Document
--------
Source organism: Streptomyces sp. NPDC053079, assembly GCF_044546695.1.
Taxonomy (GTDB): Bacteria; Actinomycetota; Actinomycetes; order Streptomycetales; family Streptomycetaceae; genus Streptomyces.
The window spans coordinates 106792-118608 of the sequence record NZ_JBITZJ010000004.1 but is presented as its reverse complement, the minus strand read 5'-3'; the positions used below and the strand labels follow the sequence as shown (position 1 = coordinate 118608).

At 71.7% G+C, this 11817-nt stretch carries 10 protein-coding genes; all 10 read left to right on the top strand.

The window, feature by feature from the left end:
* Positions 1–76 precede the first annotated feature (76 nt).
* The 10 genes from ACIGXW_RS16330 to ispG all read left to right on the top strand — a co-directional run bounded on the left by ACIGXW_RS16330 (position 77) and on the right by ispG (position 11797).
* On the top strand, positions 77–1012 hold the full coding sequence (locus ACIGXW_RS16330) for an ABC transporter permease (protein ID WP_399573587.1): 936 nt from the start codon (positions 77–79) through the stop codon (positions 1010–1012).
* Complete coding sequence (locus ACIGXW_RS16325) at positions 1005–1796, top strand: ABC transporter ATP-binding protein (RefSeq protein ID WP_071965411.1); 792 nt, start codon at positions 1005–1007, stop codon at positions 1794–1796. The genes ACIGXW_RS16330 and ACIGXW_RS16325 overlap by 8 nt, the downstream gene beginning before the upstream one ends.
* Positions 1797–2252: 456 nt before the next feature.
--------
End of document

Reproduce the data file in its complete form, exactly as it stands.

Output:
Source organism: Streptomyces sp. NPDC053079, assembly GCF_044546695.1.
Taxonomy (GTDB): Bacteria; Actinomycetota; Actinomycetes; order Streptomycetales; family Streptomycetaceae; genus Streptomyces.
The window spans coordinates 106792-118608 of the sequence record NZ_JBITZJ010000004.1 but is presented as its reverse complement, the minus strand read 5'-3'; the positions used below and the strand labels follow the sequence as shown (position 1 = coordinate 118608).

At 71.7% G+C, this 11817-nt stretch carries 10 protein-coding genes; all 10 read left to right on the top strand.

The window, feature by feature from the left end:
* Positions 1–76 precede the first annotated feature (76 nt).
* The 10 genes from ACIGXW_RS16330 to ispG all read left to right on the top strand — a co-directional run bounded on the left by ACIGXW_RS16330 (position 77) and on the right by ispG (position 11797).
* On the top strand, positions 77–1012 hold the full coding sequence (locus ACIGXW_RS16330) for an ABC transporter permease (protein ID WP_399573587.1): 936 nt from the start codon (positions 77–79) through the stop codon (positions 1010–1012).
* Complete coding sequence (locus ACIGXW_RS16325) at positions 1005–1796, top strand: ABC transporter ATP-binding protein (RefSeq protein ID WP_071965411.1); 792 nt, start codon at positions 1005–1007, stop codon at positions 1794–1796. The genes ACIGXW_RS16330 and ACIGXW_RS16325 overlap by 8 nt, the downstream gene beginning before the upstream one ends.
* Positions 1797–2252: 456 nt before the next feature.